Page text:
After a weather delay Wednesday, NASA and SpaceX are going to try again to make history on Saturday afternoon.
The U.S. space agency and Elon Musk’s private company will try to launch the SpaceX Falcon 9 rocket and Crew Dragon Spacecraft at 2:22 p.m. Central time. The mission is intended to carry astronauts Bob Behnken and Douglas Hurley to the International Space Station.
This would be the first time a commercial aerospace company carries people into Earth’s orbit. This mission also would be a return to human space flight from the U.S., RA News reported.
Once the engines are fired, the SpaceX control room will lead mission control, although NASA employees will weigh in on decisions. As the Crew Dragon nears the space station, Johnson Space Center will lead mission control from Houston, the Houston Chronicle reported.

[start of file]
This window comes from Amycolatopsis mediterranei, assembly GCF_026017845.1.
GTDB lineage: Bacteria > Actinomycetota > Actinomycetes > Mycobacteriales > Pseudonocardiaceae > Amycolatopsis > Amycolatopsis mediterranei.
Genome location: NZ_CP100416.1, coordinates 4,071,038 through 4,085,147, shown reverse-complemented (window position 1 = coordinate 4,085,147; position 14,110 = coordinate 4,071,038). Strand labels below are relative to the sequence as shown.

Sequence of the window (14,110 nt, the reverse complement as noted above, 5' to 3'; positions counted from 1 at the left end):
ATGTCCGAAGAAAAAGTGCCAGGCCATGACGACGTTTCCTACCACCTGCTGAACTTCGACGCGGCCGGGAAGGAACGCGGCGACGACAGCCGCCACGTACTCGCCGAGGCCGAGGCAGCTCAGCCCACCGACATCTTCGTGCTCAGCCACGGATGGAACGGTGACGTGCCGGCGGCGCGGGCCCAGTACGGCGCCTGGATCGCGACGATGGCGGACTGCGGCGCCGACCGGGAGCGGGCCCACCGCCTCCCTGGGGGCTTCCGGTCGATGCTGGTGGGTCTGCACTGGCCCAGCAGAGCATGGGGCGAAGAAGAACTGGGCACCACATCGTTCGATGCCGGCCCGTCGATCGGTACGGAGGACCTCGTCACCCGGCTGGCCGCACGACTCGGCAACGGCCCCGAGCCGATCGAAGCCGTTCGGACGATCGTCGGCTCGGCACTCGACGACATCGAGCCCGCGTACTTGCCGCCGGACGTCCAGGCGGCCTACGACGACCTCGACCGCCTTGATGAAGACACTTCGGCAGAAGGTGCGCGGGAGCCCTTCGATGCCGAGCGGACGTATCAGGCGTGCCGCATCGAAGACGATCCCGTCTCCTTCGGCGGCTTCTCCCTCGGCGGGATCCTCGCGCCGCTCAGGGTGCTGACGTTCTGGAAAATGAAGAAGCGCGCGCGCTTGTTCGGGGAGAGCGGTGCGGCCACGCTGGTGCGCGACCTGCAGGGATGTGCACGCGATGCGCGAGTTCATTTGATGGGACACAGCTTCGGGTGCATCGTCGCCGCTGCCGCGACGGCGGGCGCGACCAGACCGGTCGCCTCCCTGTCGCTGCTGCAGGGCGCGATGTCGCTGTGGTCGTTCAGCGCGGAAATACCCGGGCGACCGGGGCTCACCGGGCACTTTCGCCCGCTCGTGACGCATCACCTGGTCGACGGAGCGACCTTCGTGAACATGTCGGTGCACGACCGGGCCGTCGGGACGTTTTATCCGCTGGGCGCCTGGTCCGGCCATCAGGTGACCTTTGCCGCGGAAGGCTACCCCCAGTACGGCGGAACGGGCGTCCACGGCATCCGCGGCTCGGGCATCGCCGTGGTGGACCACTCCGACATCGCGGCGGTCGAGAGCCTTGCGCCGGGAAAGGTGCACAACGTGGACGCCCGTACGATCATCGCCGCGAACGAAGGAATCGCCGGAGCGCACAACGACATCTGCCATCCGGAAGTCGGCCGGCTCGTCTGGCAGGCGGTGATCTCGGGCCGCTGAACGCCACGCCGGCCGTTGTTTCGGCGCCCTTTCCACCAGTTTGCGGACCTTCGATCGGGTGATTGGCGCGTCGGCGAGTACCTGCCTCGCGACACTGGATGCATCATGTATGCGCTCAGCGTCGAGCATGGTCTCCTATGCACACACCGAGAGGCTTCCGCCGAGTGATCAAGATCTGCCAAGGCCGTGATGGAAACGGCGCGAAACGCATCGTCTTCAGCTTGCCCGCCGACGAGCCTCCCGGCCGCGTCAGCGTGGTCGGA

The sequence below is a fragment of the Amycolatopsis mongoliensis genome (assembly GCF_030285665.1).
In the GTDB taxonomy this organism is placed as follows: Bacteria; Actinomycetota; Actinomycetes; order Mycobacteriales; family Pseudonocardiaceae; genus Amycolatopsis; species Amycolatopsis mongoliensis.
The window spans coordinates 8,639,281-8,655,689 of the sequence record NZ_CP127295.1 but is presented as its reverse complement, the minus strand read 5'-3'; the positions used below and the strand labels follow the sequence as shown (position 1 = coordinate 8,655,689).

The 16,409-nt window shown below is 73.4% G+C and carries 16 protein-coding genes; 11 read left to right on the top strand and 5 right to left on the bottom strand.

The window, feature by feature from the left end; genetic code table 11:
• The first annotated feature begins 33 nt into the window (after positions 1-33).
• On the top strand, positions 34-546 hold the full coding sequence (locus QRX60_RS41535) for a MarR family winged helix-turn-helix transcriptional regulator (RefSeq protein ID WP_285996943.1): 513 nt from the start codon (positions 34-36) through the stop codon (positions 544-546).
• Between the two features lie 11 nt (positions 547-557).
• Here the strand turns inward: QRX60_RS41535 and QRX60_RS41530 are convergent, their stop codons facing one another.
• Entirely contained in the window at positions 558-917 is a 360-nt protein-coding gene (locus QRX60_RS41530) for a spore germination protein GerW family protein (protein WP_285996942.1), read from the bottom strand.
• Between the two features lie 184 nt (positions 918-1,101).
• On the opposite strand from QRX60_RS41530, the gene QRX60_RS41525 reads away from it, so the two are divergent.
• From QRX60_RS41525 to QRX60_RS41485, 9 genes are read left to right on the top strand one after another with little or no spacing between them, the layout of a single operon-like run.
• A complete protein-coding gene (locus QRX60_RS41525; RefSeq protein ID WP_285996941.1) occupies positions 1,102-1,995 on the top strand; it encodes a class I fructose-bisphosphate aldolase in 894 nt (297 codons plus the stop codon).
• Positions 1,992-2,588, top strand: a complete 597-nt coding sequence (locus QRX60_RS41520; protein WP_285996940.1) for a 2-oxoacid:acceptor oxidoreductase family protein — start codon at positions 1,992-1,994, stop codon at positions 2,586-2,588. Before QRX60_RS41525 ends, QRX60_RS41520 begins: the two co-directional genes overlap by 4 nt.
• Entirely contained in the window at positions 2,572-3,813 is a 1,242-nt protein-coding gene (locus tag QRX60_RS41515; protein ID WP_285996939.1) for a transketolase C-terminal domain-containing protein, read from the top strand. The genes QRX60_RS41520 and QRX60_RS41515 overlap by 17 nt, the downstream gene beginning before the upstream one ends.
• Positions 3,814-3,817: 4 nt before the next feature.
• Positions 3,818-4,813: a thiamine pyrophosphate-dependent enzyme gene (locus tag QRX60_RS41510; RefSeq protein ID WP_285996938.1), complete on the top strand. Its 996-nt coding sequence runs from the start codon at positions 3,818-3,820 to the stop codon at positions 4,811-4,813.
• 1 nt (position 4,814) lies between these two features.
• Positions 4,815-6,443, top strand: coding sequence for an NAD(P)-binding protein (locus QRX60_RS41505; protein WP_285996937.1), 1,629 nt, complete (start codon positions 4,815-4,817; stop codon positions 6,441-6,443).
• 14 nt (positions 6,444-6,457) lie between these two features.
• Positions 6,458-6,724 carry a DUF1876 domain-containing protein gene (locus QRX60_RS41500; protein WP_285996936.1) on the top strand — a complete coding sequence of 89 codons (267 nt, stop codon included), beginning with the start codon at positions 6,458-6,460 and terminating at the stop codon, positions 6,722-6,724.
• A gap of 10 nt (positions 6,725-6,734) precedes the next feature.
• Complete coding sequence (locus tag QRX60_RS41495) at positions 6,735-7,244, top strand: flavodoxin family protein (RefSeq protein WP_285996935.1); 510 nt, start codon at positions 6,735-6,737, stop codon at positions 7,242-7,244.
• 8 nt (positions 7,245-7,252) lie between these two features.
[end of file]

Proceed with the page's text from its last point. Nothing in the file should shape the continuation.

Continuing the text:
Weather could cause another delay. The launch was called off minutes before the set time Wednesday.
Spectators gathered in person during a pandemic no less were disappointed on Wednesday. Florida’s Space Coast Office of Tourism told Space.com that 150,000 people showed up in person.
“I don’t have to tell you all how exciting it is to have the first flight of humans to space from the Kennedy Space Center in nine years,” Kennedy Space Center Director Bob Cabana said Tuesday during a briefing.
You can read updates on NASA’s blog here.